Housing charity launches urgent fundraising appeal amid growing concerns of increasing family homelessness
National housing charity Threshold is appealing for funds ahead of next week's Budget amid growing concerns of increasing family homelessness during the winter.
The appeal also comes as a response to Government figures released yesterday that show more families have become homeless in recent months.
Figures released by the Department of Housing yesterday showed that 10,338 people were in emergency accommodation in Ireland in August, including 6,490 adults and 3,848 children.
The charity fears that these numbers will steadily rise over the coming colder winter months.
"Our staff help tenants challenge invalid notices of termination or rent reviews; take discrimination cases to the Workplace Relations Commission; challenge illegal evictions and represent tenants at the Residential Tenancies Board (RTB)," said CEO of Threshold, John-Mark McCafferty.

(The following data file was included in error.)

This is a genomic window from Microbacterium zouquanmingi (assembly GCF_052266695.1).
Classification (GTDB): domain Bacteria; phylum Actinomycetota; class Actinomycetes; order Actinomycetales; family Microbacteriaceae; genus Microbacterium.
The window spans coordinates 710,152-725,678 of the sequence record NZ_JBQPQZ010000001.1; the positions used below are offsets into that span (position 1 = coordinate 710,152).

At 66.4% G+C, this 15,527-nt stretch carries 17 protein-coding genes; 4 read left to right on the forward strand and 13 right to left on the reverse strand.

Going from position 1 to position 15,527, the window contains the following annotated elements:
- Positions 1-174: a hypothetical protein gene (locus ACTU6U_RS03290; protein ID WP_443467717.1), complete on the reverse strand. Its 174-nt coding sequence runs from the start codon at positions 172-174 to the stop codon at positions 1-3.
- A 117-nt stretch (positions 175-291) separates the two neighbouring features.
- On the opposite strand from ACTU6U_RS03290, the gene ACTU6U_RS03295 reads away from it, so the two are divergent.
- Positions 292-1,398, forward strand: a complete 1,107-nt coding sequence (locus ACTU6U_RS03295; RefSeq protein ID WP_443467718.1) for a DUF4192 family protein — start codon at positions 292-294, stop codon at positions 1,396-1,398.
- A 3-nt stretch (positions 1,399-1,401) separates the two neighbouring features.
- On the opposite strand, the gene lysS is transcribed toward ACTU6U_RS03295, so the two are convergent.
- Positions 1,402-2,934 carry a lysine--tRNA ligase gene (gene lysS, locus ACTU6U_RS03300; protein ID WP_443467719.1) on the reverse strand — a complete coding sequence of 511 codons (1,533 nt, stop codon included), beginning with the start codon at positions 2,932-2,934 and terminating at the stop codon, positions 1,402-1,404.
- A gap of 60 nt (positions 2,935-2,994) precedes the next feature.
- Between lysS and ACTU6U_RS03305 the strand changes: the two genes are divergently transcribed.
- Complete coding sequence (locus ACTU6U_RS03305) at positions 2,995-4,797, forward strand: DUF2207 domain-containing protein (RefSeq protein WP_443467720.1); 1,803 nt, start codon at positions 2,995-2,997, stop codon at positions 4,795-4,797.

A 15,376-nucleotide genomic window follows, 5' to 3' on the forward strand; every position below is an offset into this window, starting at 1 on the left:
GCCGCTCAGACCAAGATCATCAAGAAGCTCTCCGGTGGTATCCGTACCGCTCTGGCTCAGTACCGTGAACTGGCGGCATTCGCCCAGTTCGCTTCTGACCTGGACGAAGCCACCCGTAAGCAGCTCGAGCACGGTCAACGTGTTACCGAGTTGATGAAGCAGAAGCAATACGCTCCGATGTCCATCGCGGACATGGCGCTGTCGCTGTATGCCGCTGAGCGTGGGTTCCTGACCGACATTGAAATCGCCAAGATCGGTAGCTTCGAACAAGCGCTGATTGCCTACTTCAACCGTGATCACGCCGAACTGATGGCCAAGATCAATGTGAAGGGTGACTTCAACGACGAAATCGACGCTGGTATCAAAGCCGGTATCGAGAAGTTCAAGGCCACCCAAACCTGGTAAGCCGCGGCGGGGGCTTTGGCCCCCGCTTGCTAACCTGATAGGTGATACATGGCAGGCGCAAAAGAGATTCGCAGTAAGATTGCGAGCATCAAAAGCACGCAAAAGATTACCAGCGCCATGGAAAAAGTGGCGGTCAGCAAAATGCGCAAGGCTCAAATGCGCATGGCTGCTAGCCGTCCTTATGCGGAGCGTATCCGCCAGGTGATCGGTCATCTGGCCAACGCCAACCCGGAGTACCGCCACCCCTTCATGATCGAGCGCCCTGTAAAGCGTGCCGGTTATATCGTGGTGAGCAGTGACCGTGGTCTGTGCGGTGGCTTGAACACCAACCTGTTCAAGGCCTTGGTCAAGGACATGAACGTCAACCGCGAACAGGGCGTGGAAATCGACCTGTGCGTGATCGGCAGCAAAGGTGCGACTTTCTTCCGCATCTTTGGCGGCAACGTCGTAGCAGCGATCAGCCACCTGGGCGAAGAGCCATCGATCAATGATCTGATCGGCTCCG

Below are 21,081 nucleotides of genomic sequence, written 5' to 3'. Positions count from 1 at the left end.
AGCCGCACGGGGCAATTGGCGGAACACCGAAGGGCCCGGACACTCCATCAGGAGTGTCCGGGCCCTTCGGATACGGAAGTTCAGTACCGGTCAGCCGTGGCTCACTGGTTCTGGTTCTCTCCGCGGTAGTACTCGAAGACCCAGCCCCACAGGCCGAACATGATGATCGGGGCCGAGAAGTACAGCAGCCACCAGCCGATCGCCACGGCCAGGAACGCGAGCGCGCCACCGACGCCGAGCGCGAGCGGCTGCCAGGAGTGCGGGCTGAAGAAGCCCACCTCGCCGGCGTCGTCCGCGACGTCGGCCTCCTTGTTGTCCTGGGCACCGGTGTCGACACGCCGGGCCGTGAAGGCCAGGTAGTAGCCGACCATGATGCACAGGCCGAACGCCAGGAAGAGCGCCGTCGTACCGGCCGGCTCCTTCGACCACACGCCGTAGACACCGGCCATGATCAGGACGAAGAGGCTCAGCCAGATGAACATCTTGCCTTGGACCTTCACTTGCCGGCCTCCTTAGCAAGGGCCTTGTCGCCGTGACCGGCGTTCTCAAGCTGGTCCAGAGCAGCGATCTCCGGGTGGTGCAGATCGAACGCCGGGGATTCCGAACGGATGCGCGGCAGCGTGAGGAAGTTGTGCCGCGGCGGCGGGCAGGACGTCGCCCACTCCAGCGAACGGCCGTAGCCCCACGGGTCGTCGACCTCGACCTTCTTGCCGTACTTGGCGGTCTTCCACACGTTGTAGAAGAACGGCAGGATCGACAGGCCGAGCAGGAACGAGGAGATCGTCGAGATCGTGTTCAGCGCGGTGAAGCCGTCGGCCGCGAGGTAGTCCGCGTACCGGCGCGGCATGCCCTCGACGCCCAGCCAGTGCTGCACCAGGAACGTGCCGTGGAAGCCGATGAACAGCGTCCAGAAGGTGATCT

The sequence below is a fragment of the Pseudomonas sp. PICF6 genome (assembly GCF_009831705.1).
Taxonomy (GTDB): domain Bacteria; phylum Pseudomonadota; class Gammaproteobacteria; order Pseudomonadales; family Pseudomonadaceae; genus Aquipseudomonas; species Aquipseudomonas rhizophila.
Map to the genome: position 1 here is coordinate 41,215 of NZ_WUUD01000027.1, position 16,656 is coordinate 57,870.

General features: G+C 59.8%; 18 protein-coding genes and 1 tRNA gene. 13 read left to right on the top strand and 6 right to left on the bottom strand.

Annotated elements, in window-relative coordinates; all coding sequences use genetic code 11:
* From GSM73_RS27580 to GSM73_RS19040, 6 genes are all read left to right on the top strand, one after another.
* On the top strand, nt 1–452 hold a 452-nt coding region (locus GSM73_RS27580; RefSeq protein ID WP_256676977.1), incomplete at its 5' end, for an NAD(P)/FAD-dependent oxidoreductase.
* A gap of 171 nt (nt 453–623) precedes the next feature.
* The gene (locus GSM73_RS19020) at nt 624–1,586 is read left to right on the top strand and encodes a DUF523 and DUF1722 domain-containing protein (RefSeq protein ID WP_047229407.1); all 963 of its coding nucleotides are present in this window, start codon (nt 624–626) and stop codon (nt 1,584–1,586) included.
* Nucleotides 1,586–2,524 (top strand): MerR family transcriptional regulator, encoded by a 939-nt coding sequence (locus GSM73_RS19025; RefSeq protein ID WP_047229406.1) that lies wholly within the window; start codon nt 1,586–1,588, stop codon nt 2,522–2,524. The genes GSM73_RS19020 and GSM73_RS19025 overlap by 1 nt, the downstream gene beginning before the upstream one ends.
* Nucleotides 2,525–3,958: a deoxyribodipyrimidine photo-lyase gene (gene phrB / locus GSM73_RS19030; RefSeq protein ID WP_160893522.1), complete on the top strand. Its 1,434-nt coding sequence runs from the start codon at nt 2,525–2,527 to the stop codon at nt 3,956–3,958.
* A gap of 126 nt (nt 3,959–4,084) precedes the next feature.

“This keeps thousands of families in their homes. In 2018, through our Tenancy Protection Service we kept 5,161 households in their homes, thus preventing 7,111 adults and 4,451 children from becoming homeless in the first place."
According to the charity, the number of families homeless is rising.
“But family homelessness is getting worse, we urgently need more money to fund homelessness prevention nationwide and we are appealing to the public to support us to prevent this crisis from worsening in the coming months," he added.
Threshold hopes that additional funds will help to keep families in their homes at the nightly cost of €1.20 per household.
“The average cost of emergency accommodation provision is €100 a night per household," said Mr McCaffrey.
"But Threshold’s prevention services cost an average of €1.20 to keep a similar household in their home. So the cost of homeless prevention is only 1.2pc of the cost of homeless accommodation.”
The charity launched their 'Help Keep the Wolf from the Door' campaign this morning.
"The concept of the wolf at the door is a metaphor for the three main threats faced by those at risk of homelessness: rising rents, lack of security of tenure and the absence of alternative accommodation for those losing their homes," said Mr McCafferty.
"These are the dangers our services help prevent, but we badly need additional funding,” he added.